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Programs Should I go to a big name school for my PhD?

  1. Sep 11, 2008 #1
    I got my BSME from a small not well known school(Oakland University) and am currently getting my MSME there as well. When applying for grad schools I looked at some of the bigger name and higher ranked engineering schools but got frustrated very quickly by being treated as just a number and being denied support so I stuck with OU. I'm also not a big fan of the "academic only" kind of learning that top schools have.

    I have a good amount of industrial experience and worked with many other graduates from a lot of the top schools in the NE and I was never impressed by their education. They could solve any problem in a text book but when it came to the real thing they just couldn't keep up very well.

    So I'm thinking about maybe trying to get into a larger and better rated school for engineering to get my PhD but I feel that if I do I will be taking a hit in my education. Although a degree from a higher rated school might open many more doors for me. I'm looking to go into research and development in the industry more specifically alternative energy.

    So what should I do? Stay where I am at in a school that is surrounded by industrial research and development but to small to be rated, or go for the best school that I can get into?
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  3. Sep 11, 2008 #2
    It's more important to pick the right Ph.D. thesis advisor than to pick the right school. Figure out who's doing research that you're interested in, and find out how their students have fared. Once you've chosen the two or three researchers you'd like to work with, contact them and apply to whatever schools they're at. Your Ph.D. advisor is your mentor; the right one can help ensure that you pursue a fruitful research direction and provide contacts when you graduate, and his/her reputation will also reflect on you.
  4. Sep 11, 2008 #3


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    I've helped hire engineers in industry and am now completing a PhD in materials science, and I would encourage you to apply to the higher ranked school, assuming there are a few people there doing research you're interested in.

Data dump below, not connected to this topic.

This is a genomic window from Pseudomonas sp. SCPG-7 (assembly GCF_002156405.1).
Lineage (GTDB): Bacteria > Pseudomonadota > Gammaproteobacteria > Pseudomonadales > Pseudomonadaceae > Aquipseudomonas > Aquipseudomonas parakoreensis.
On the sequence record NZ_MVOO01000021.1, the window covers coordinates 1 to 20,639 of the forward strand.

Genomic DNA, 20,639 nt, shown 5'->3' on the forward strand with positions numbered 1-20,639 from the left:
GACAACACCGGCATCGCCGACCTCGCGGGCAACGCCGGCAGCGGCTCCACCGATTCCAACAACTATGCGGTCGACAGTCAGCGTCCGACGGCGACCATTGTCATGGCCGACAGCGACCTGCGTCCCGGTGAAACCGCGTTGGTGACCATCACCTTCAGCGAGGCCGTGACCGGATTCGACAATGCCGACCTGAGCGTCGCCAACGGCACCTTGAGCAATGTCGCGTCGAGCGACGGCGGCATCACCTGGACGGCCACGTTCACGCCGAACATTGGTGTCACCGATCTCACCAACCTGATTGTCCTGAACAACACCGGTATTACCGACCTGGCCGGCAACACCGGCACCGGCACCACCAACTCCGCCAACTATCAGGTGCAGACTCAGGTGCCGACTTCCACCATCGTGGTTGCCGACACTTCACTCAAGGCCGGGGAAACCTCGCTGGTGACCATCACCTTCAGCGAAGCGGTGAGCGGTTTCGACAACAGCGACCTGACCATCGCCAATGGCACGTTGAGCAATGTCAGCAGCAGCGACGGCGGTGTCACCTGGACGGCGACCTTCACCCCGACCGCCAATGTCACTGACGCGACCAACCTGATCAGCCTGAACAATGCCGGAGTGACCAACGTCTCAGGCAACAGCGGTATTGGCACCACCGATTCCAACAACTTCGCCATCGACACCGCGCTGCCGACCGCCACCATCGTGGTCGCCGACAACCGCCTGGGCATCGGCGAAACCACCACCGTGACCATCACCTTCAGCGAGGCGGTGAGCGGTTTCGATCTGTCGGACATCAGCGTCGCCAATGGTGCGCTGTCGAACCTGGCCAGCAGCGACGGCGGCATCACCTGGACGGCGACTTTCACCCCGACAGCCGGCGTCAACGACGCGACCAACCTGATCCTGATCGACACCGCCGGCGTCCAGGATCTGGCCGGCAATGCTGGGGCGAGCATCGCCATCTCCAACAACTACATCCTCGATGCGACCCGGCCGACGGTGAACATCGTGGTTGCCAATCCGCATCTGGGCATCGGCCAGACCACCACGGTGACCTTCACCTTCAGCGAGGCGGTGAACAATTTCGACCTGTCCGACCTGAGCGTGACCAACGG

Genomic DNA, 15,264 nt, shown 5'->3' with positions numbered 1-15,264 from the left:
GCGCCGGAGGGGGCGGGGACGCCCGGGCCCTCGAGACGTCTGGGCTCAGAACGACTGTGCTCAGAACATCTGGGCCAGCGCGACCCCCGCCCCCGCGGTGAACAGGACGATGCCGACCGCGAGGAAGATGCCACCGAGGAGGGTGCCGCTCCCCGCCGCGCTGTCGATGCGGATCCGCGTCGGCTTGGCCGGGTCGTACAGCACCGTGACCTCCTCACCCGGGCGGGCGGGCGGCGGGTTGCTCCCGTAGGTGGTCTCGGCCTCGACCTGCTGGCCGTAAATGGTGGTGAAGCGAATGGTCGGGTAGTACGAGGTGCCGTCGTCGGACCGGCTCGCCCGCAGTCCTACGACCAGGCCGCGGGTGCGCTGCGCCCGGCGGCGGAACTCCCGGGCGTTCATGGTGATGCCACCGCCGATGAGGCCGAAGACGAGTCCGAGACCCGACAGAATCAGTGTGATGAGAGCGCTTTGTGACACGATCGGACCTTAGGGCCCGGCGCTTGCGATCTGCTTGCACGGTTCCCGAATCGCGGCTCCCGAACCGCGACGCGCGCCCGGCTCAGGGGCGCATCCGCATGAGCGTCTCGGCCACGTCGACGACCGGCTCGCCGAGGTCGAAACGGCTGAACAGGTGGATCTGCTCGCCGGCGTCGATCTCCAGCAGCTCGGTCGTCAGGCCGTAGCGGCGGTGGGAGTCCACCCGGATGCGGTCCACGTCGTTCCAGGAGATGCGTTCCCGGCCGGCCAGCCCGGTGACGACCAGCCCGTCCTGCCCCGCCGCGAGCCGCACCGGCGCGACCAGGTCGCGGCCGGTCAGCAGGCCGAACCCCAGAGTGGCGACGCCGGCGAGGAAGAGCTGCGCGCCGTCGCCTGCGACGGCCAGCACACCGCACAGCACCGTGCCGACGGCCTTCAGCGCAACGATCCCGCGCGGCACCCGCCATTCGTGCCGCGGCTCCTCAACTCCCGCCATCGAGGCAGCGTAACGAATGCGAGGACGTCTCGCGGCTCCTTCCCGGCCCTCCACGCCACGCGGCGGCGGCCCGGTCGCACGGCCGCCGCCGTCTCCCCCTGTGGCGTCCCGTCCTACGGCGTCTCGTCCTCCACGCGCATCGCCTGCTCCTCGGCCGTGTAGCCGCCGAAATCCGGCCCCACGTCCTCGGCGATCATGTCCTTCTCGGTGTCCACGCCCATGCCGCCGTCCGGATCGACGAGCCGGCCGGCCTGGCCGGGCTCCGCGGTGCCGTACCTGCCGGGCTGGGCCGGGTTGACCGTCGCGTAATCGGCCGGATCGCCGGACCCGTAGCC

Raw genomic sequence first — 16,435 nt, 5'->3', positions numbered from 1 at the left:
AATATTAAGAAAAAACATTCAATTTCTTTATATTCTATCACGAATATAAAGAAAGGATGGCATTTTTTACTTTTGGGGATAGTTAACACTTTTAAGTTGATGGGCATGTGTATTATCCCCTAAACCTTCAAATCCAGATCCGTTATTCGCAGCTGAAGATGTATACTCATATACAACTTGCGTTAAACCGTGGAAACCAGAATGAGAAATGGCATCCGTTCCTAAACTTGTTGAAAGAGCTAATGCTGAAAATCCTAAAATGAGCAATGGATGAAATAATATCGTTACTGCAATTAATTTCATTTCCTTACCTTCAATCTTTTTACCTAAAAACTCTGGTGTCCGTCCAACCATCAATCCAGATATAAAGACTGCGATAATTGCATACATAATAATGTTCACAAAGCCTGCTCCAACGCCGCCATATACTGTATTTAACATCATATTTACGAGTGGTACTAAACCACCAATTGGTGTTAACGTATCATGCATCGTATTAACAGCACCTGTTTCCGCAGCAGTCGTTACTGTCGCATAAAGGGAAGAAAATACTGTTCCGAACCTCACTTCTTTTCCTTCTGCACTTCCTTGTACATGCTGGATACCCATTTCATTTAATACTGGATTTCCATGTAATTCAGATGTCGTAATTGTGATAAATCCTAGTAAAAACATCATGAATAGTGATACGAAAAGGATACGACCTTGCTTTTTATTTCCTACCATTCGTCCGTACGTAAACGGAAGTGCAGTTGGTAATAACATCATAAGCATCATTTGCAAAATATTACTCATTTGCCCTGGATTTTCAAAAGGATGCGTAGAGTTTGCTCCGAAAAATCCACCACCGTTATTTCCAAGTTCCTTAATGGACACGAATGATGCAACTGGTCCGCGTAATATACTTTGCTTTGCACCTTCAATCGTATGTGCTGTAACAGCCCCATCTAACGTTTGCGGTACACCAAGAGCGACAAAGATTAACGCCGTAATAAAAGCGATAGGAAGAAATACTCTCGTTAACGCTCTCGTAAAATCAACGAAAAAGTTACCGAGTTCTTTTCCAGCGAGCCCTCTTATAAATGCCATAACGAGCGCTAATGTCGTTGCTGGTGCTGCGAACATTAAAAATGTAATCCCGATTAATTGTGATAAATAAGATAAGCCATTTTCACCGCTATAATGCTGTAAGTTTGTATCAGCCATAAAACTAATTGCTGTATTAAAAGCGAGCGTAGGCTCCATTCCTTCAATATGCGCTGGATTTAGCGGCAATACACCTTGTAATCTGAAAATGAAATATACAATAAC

I think your post contains a few misconceptions. First, I don't think you'll be "treated like a number" at a better school, especially in grad school. In fact, I think you'll be valued more by your department and your peers. You'll also likely be pushed to achieve more. Second, your chances of support (i.e., through funded research projects) seem better at a higher ranked school that wins larger grants. Third, your employment chances are better.

    It sounds like you're worried about being surrounded by a bunch of egghead academics who've never experienced the real world. To avoid this, make sure you choose an advisor and group with strong ties to industry and a track record of enabling real-world products and processes.
  5. Sep 11, 2008 #4
    Wait, what? Unless something has changed, a Ph.D. is an academic degree. If you don't want academic training, stay in industry. That said, when I was an undergrad almost all the engineering professors had strong industrial ties, and while many of them did very "academic" research, I don't think that they found themselves struggling with "the real thing."

    Anyway, as ksvanhorn said, more important than the reputation of the school is the reputation of your advisor, however well ranked schools tend to attract more visible advisors. You only get your Ph.D. once, so you might as well do it at the best place that will accept you.
  6. Sep 11, 2008 #5
    Thanks for the advice.

    Yes, this is what I am afraid of. I don't like doing work that doesn't serve a purpose or application to real world problems.

    My current school does offer research I am interested in and is well tied to industry. And when I was applying for my masters it was the only school that would directly offer me any kind of support without jumping through a lot of hoops. All professors (except the ones at my school) I contacted about research opportunities gave me the typical "come back after you have passed the quals" speech. Should I assume this would be different for directly going into the PhD program?

    I never really thought a degree could be just an "academic" degree. After all, not all PhD graduates go into academics. I thought about just getting a masters but I don't believe it will allow the opportunities to perform the type of work that I want.

    As for reputable advisers, well I am not really sure about who is reputable or not. The only thing I really have to base that on is the number of publications and the success of their work. However, how that is recognized in the field of their research, I don't really know.
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